“While cryolipolysis is a very innovative approach for fat reduction, the machine itself is limiting and not as versatile as radiofrequency – as it currently only allows for the treatment of larger areas of fat,” explained Dr. Donofrio. “However, future developments in cryolipolysis could enable dermatologists to treat the inner thighs, neck and arms for more refined fat reduction.” Ultrasound: Starting to make waves in fat reduction
Ultrasound, using high-intensity, focused ultrasonic waves (sound waves) to cause destruction and leakage of fat cells, is being investigated for fat reduction. Similar to other non-invasive procedures used for fat reduction, the ultrasound energy penetrates through the skin layers into the targeted fat without harming skin or surrounding tissues. Dr. Donofrio explained that the difference with ultrasound is that it involves the mechanical destruction of fat cells that dissolve gradually over time rather than destruction by temperature extremes.
“Although ultrasound is not FDA approved yet for fat removal, it could be another option in the future for people who want to target specific areas of fat without surgery,” said Dr. Donofrio. “At this point, more data is needed to determine its effectiveness in fat reduction.”
Results still require patience
Dr. Donofrio added that since radiofrequency, cryolipolysis, and ultrasound are external devices, they only affect the surface of the fat layer and require multiple treatment sessions (typically four sessions) to produce the best results. These non-invasive procedures are not meant to replace tumescent liposuction for fat removal. Tumescent liposuction is a controlled, precise procedure, whereas the external devices require a “wait-and-see” approach in which the dermatologist will evaluate how the fat is responding. The candidates for tumescent liposuction often are not the same as candidates for an external fat reduction treatment. For example, patients who are taking blood thinners or have a contraindication for surgical procedures are not good candidates for tumescent liposuction but could be candidates for a non-invasive procedure.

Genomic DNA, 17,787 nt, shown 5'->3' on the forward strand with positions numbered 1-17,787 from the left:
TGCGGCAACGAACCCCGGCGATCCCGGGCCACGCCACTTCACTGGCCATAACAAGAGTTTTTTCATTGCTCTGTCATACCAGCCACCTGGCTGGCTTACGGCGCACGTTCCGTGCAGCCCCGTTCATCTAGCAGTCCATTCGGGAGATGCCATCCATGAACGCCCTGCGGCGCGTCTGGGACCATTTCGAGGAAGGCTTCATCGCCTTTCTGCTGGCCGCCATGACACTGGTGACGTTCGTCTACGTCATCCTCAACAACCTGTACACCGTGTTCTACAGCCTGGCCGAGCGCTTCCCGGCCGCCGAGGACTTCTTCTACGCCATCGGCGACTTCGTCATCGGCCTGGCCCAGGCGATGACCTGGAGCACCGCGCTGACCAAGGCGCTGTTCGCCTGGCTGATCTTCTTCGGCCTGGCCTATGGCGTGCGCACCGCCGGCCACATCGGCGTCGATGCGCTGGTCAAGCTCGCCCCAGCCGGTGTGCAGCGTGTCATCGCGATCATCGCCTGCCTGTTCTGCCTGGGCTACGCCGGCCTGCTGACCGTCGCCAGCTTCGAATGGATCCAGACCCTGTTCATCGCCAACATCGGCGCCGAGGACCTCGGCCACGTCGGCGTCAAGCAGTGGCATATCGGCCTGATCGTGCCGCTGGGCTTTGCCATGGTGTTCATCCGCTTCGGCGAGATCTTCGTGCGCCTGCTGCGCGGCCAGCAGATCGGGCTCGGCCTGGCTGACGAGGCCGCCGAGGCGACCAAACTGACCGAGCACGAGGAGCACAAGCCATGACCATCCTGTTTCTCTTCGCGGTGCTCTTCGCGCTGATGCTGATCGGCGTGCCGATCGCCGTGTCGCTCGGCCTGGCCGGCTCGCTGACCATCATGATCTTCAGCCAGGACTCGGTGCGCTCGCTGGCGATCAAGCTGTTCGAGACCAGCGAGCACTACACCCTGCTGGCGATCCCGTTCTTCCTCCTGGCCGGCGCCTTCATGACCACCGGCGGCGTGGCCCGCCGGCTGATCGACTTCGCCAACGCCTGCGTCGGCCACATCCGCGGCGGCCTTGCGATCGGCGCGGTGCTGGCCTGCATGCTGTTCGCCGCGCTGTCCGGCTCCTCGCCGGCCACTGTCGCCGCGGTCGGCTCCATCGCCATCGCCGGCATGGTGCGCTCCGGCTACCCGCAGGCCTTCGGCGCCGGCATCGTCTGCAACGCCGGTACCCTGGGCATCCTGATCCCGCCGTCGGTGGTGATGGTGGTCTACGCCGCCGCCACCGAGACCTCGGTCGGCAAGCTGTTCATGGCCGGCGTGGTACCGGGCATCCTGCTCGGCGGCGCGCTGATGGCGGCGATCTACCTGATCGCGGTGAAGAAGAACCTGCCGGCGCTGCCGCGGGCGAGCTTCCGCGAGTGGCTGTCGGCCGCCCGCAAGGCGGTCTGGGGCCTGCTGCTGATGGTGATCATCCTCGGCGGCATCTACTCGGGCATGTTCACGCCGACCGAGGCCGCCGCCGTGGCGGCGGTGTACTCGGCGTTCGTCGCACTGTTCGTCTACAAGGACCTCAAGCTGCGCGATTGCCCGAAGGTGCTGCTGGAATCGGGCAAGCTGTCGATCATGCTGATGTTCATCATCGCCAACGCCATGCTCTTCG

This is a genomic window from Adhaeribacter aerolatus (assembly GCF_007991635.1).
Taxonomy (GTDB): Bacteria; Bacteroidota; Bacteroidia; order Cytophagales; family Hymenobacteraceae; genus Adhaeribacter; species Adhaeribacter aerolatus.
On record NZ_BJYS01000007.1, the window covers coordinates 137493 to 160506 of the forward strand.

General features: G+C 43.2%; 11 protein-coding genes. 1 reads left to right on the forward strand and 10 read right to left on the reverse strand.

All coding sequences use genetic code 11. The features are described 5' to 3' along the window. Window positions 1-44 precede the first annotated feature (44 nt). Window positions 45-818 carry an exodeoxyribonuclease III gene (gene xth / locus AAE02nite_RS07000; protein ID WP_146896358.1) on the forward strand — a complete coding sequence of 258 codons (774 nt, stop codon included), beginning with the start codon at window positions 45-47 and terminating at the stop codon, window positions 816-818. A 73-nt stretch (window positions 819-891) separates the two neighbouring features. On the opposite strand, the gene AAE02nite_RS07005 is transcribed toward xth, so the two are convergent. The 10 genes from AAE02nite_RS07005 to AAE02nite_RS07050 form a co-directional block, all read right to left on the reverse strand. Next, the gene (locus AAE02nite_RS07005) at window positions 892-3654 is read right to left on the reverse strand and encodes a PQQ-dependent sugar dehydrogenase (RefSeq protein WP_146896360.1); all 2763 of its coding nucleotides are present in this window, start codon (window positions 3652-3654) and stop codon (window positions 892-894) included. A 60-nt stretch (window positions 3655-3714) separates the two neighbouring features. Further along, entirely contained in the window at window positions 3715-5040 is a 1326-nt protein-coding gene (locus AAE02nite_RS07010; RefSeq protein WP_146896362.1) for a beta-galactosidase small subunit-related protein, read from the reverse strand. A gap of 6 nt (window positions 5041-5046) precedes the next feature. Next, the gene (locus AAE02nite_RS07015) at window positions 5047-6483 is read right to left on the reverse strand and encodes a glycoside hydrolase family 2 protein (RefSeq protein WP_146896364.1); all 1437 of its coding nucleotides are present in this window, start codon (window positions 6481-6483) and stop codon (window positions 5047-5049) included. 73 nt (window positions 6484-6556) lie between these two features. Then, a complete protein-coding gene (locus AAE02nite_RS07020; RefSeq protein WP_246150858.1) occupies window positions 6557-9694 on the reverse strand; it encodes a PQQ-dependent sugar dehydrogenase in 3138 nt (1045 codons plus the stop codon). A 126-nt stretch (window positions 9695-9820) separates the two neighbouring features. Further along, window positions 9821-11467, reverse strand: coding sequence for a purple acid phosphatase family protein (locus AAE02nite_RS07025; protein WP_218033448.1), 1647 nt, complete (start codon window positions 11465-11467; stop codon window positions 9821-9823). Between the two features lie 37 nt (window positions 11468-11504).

“While these new, non-invasive technologies are good, they are simply not as effective in removing fat as an invasive procedure like liposuction,” said Dr. Donofrio. “It’s important for patients to remember that invasive treatments for fat removal are medical procedures that should be performed by a board-certified doctor who has education, training and expertise in this procedure, such as a dermatologist.”
Headquartered in Schaumburg, Ill., the American Academy of Dermatology (Academy), founded in 1938, is the largest, most influential, and most representative of all dermatologic associations. With a membership of more than 17,000 physicians worldwide, the Academy is committed to: advancing the diagnosis and medical, surgical, and cosmetic treatment of the skin, hair, and nails; advocating high standards in clinical practice, education, and research in dermatology; and supporting and enhancing patient care for a lifetime of healthier skin, hair, and nails. For more information, contact the Academy at 1-888-462-DERM (3376) or www.aad.org. Follow the Academy on Facebook (American Academy of Dermatology) or Twitter (@AADskin).